Muggy it is. Window is opened. From the outside heat, smells and noise are coming. Neighbors from the floor bellow are cooking curry. French chanson can be heard. The same record for months now. Somewhere in the middle it clicks and pops and then invisible hand pushes the gramophone needle a little further. Somebody is watching television. Speaker says that we can expect some heavy rain in the afternoon, and maybe some hail. All in all, nice weather. Just muggy. Lazar approaches the window. Floor in his room is made of rotten planks that are crackling and which dangle when you step on them. He walks slowly. First he gropes each planks with his toes before he steps on it with his full weight. Just like in a swamp not long ago, when they went to hunt ducks, near Veneta, and they did not have money to pay for a boat or a guide. From a window, roofs of buildings, chimneys of some factory, gray sky (someone said like a colour of a TV monitor which is set on a wrong frequency) can be seen.
If he leans over, Lazar sees the street, cars on the street, parking clocks, waste containers, one red mailbox and few men.
ECCE DEVS FORTIOR ME, QVI VENIENS DOMINABITVR MICHI
Whole village was congregated around the Revolution monument, despite the heat. Men were playing balote and trick track in the canteen's yard, women were whispering and laughing covering their mouths with their hands, children were running around, all smeared with fruits. Lazar was sitting on the porch of the Casina de la Silva in a rocking chair, drinking warm Anis del Mono with sugar cane, chasing the flies reluctantly and looking over the square at the volcano in a distance, which crest was covered with snow - Quauhnahuac. The doctor and the drunk former British consul had gone two hours ago, taking the tennis racquets with them. So, a boring afternoon is to be expected.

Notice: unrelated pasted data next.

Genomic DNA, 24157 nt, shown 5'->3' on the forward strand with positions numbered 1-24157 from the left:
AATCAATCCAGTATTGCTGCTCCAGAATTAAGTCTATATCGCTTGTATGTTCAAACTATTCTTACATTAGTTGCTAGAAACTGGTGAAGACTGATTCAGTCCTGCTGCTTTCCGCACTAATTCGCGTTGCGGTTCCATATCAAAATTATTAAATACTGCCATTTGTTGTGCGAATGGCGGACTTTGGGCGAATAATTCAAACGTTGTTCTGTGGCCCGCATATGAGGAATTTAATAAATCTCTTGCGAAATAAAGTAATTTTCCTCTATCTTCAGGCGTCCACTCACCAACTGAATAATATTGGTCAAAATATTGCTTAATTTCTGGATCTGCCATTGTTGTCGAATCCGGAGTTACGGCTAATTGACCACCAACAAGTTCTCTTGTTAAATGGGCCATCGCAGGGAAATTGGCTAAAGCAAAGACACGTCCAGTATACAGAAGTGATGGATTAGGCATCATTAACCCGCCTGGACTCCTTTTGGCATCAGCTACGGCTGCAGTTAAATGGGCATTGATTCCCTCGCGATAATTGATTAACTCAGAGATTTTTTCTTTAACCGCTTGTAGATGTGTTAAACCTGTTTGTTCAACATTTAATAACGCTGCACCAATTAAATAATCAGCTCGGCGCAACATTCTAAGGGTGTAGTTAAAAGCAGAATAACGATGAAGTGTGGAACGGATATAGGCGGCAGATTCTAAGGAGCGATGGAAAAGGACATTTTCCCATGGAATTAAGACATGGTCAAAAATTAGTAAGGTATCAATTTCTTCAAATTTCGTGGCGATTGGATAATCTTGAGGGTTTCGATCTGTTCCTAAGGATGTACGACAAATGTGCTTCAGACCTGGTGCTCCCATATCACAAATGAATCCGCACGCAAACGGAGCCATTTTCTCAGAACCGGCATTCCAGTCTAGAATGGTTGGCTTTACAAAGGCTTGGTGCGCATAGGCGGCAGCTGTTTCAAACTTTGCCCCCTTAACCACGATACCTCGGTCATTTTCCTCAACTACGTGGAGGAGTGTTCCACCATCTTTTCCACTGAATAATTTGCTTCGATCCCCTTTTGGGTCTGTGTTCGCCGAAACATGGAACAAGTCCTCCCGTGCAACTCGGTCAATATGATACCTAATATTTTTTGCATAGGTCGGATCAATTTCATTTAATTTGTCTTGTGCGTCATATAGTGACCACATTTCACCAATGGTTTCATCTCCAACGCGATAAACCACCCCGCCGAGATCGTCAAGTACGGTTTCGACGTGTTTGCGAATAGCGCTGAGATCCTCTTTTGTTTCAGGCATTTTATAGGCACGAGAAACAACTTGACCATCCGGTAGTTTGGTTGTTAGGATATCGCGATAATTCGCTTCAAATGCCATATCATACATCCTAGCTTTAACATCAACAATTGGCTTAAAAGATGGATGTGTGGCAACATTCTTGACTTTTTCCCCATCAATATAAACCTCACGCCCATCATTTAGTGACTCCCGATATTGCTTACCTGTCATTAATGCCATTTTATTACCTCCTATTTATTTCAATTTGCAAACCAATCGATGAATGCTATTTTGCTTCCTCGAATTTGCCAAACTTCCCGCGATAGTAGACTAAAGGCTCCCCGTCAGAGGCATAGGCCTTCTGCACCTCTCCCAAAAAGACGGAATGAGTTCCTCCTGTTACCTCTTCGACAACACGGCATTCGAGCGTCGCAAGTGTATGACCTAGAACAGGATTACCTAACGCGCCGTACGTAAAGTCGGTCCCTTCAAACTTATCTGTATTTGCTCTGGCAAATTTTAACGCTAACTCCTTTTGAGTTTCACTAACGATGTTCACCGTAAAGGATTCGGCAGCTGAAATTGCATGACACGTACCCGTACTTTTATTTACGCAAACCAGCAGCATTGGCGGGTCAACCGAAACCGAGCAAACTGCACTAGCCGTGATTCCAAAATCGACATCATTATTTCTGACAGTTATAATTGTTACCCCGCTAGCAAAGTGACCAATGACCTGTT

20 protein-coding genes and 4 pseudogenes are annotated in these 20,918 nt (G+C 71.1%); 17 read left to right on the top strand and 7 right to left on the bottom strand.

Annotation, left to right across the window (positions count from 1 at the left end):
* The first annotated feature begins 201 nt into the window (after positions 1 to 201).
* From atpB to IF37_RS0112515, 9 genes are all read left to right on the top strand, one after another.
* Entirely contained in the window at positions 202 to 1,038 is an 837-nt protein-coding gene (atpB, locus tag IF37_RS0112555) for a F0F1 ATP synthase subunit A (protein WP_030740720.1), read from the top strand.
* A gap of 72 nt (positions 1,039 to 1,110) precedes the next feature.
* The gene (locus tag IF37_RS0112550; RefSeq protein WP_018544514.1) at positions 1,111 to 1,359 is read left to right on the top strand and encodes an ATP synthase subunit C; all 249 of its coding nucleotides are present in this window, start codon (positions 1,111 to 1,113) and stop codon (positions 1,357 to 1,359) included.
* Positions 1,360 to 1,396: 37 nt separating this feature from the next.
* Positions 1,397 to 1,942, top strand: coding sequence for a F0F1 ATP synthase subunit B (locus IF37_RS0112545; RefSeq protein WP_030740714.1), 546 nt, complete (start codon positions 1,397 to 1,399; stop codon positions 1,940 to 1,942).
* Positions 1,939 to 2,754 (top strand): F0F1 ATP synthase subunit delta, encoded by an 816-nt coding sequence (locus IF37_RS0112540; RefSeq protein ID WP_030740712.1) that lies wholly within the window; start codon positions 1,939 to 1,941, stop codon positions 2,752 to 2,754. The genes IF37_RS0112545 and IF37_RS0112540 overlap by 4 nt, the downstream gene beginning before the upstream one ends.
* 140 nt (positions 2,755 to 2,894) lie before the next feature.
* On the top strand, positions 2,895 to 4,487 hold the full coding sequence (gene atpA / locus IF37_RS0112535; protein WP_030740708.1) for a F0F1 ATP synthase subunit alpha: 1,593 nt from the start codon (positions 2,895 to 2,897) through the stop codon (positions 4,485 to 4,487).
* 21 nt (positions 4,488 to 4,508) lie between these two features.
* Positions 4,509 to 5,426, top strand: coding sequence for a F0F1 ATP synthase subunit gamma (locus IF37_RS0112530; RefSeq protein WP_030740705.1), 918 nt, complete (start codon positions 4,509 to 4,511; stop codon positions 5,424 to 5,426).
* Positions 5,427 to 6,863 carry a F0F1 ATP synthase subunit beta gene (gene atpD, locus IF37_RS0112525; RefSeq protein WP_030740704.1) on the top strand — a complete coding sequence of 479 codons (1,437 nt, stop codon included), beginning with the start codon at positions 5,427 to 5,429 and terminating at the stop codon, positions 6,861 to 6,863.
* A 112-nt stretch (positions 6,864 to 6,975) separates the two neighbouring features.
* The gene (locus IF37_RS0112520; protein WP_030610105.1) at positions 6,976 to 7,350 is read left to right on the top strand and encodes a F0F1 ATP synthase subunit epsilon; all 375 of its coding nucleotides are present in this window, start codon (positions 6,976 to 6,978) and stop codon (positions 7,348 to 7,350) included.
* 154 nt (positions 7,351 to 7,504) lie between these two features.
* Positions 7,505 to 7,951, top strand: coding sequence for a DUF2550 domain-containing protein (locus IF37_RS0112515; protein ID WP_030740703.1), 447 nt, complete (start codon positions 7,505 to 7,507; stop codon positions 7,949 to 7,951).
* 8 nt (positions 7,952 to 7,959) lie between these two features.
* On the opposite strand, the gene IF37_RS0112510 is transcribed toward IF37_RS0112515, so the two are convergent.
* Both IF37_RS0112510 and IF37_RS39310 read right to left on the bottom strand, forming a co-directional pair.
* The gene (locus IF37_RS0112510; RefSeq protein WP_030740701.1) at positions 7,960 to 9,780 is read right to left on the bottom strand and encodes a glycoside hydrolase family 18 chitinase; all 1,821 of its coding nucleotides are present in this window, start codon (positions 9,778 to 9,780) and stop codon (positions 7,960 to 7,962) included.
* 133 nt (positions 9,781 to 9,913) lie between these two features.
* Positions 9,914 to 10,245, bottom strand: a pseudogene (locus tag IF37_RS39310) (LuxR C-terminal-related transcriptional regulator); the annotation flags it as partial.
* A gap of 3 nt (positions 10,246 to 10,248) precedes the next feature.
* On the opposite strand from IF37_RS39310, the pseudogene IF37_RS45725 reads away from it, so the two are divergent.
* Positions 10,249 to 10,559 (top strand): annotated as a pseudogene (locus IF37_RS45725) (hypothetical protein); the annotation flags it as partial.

Suddenly, around the corner, Jovan appeared, with his hair in a mess and all in rags, like usual, and exclaimed:
- Ego vox clamantis in deserto - parate viam Domini qui est per omnia saecula benedictus!
All was quite, only flies could be heard buzzing. The square was looking in the direction of Jovan's hand. From there, a small, hairy dog, with his tongue stuck out, finally appeared. Lazar inhaled deeply, looked at his drink and said, more to himself:
- I wish there were some ice.
The sun went down. Lazar is buttoning his vest, examining the tie knot in front of the mirror and then, using a cane, he slowly walks to Al Aktar, a small bar in Suleyman-Pasha street. The heat presses even in the dark. Lazar sits at his table in a corner, with a glass of arak made of mastic - he drinks it because it reminds him on ouzo - with a thin, Indian cigar between his teeth. Caoutchouc cufflinks incommodes him, like usual, so he unbuttons them in the dark. Like any other evening the restaurant is filled with students, dock workers, barber from across - who is also a Turkish spy, and retired police commissar - cabalist. They sit, they are silent, they are waiting. Something to happen.
- Gar�on, kam wah�d... and bring me another...
He died stupidly, in an unnecessary duel.
He was killed by some �ber-lieutenant Cohen from Czech Budejovice, rabbi's son, who converted to Catholicism and joined the army so that his parents won't make him marry.
Copyright � by Dušan Gojkov
Translated from Serbo-Croat by Danijela Jovanovic